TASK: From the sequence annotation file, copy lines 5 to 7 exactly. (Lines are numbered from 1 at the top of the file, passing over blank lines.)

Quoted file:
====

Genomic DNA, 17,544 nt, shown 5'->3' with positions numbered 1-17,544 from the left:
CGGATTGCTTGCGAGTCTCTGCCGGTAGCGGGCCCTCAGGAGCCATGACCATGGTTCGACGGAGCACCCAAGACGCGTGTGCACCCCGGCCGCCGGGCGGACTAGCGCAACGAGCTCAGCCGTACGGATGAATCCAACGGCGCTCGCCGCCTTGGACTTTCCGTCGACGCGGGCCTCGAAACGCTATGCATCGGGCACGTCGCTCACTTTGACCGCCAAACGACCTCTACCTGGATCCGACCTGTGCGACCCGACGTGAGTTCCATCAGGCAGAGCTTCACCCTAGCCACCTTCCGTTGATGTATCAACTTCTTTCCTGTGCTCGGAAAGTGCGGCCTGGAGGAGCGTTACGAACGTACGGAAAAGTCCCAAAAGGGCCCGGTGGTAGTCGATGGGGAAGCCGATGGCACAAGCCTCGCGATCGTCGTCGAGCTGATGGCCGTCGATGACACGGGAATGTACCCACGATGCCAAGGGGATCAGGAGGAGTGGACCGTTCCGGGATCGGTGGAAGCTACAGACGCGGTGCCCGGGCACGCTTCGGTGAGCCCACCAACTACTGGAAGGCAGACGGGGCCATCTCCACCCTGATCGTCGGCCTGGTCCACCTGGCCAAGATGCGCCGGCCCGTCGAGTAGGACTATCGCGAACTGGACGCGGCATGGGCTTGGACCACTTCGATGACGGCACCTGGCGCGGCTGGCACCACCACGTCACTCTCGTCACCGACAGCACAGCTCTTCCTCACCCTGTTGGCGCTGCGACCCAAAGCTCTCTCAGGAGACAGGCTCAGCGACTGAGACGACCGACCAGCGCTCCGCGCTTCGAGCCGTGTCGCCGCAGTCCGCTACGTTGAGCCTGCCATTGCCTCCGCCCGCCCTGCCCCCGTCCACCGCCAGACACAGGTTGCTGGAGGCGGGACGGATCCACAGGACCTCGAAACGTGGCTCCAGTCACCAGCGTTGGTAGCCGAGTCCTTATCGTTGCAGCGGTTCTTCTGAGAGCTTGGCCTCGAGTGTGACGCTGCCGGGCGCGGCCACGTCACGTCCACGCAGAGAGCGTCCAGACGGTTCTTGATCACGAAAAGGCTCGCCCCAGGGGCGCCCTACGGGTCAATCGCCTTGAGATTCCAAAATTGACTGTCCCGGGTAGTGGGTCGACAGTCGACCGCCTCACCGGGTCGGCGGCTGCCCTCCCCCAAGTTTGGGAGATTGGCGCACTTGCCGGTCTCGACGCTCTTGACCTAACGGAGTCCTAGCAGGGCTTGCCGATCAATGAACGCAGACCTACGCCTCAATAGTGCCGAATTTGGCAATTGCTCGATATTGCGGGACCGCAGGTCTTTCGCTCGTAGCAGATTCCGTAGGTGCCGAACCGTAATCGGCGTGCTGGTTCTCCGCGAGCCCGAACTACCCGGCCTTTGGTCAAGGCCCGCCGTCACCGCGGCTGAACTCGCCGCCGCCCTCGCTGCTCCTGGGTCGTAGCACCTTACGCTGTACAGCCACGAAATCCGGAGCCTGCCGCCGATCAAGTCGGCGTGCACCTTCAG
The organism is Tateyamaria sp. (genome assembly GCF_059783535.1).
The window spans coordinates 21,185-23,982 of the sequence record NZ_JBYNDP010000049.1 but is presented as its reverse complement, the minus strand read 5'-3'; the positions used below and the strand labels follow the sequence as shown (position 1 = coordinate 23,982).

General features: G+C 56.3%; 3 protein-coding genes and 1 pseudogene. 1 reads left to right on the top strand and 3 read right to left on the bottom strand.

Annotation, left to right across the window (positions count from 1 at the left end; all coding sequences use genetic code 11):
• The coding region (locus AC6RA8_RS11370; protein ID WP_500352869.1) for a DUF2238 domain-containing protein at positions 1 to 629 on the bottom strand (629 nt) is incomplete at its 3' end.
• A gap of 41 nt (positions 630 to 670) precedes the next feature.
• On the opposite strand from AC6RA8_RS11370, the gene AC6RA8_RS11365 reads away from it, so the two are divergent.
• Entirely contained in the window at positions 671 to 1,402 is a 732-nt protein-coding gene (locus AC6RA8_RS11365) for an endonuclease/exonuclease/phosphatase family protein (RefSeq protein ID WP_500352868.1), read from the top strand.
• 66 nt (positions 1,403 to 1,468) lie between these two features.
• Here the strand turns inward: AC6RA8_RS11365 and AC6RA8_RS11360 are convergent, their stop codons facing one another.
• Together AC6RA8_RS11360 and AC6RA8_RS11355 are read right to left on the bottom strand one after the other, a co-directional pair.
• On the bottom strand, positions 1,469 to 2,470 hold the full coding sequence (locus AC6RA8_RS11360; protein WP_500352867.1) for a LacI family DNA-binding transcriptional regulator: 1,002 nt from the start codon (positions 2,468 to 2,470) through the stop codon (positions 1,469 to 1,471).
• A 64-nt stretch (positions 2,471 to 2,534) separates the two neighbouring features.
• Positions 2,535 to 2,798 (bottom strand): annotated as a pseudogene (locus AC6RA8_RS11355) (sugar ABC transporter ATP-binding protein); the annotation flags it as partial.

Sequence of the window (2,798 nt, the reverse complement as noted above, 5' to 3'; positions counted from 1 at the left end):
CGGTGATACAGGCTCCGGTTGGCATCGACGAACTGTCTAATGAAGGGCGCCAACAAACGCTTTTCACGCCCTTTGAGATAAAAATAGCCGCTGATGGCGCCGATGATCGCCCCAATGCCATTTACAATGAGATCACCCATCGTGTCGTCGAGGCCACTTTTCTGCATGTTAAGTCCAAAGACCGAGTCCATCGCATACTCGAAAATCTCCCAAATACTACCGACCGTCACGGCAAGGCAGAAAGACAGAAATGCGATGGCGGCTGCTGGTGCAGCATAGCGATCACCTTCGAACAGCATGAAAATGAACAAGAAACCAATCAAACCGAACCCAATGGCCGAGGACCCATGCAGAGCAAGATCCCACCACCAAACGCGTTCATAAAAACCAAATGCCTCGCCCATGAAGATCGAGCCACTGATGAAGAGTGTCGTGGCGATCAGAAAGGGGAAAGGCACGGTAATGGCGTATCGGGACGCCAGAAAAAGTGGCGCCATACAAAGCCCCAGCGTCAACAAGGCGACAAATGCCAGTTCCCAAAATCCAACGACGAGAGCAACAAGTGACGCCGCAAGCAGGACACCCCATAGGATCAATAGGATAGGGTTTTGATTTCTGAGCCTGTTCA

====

General features: G+C 56.3%; 3 protein-coding genes and 1 pseudogene. 1 reads left to right on the top strand and 3 read right to left on the bottom strand.

Annotation, left to right across the window (positions count from 1 at the left end; all coding sequences use genetic code 11):
• The coding region (locus AC6RA8_RS11370; protein ID WP_500352869.1) for a DUF2238 domain-containing protein at positions 1 to 629 on the bottom strand (629 nt) is incomplete at its 3' end.